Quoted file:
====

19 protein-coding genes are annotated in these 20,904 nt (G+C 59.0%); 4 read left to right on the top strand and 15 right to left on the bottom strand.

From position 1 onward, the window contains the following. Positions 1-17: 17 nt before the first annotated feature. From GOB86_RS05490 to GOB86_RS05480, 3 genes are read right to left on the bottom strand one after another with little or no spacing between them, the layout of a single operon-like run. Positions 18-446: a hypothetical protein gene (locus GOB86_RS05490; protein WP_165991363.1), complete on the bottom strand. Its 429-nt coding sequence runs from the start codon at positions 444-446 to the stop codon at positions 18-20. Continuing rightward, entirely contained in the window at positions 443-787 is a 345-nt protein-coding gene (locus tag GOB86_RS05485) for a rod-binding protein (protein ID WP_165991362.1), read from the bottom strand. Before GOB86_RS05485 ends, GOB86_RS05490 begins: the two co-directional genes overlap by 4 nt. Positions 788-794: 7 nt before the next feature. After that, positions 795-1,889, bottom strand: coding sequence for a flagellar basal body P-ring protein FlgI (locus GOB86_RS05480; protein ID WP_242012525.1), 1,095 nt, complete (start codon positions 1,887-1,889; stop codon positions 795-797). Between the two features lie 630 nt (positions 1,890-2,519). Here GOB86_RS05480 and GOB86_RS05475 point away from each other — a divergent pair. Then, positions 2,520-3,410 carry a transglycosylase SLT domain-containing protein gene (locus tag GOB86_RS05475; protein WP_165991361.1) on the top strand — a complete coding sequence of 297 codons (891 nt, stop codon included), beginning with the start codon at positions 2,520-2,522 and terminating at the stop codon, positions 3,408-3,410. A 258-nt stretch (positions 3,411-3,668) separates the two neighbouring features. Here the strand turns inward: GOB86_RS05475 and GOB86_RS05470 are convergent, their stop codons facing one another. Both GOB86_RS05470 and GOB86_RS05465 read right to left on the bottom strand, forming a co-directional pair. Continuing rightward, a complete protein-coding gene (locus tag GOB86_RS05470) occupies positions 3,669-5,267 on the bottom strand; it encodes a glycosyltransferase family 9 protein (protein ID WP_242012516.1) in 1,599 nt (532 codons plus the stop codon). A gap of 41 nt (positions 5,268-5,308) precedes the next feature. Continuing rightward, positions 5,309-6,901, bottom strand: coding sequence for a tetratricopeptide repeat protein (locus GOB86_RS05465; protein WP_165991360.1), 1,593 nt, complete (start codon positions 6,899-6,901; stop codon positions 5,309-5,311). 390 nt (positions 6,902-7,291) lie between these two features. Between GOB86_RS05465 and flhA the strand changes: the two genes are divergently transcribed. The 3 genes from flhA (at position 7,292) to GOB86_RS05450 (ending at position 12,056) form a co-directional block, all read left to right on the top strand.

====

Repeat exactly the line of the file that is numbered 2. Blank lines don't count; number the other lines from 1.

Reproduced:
From position 1 onward, the window contains the following. Positions 1-17: 17 nt before the first annotated feature. From GOB86_RS05490 to GOB86_RS05480, 3 genes are read right to left on the bottom strand one after another with little or no spacing between them, the layout of a single operon-like run. Positions 18-446: a hypothetical protein gene (locus GOB86_RS05490; protein WP_165991363.1), complete on the bottom strand. Its 429-nt coding sequence runs from the start codon at positions 444-446 to the stop codon at positions 18-20. Continuing rightward, entirely contained in the window at positions 443-787 is a 345-nt protein-coding gene (locus tag GOB86_RS05485) for a rod-binding protein (protein ID WP_165991362.1), read from the bottom strand. Before GOB86_RS05485 ends, GOB86_RS05490 begins: the two co-directional genes overlap by 4 nt. Positions 788-794: 7 nt before the next feature. After that, positions 795-1,889, bottom strand: coding sequence for a flagellar basal body P-ring protein FlgI (locus GOB86_RS05480; protein ID WP_242012525.1), 1,095 nt, complete (start codon positions 1,887-1,889; stop codon positions 795-797). Between the two features lie 630 nt (positions 1,890-2,519). Here GOB86_RS05480 and GOB86_RS05475 point away from each other — a divergent pair. Then, positions 2,520-3,410 carry a transglycosylase SLT domain-containing protein gene (locus tag GOB86_RS05475; protein WP_165991361.1) on the top strand — a complete coding sequence of 297 codons (891 nt, stop codon included), beginning with the start codon at positions 2,520-2,522 and terminating at the stop codon, positions 3,408-3,410. A 258-nt stretch (positions 3,411-3,668) separates the two neighbouring features. Here the strand turns inward: GOB86_RS05475 and GOB86_RS05470 are convergent, their stop codons facing one another. Both GOB86_RS05470 and GOB86_RS05465 read right to left on the bottom strand, forming a co-directional pair. Continuing rightward, a complete protein-coding gene (locus tag GOB86_RS05470) occupies positions 3,669-5,267 on the bottom strand; it encodes a glycosyltransferase family 9 protein (protein ID WP_242012516.1) in 1,599 nt (532 codons plus the stop codon). A gap of 41 nt (positions 5,268-5,308) precedes the next feature. Continuing rightward, positions 5,309-6,901, bottom strand: coding sequence for a tetratricopeptide repeat protein (locus GOB86_RS05465; protein WP_165991360.1), 1,593 nt, complete (start codon positions 6,899-6,901; stop codon positions 5,309-5,311). 390 nt (positions 6,902-7,291) lie between these two features. Between GOB86_RS05465 and flhA the strand changes: the two genes are divergently transcribed. The 3 genes from flhA (at position 7,292) to GOB86_RS05450 (ending at position 12,056) form a co-directional block, all read left to right on the top strand.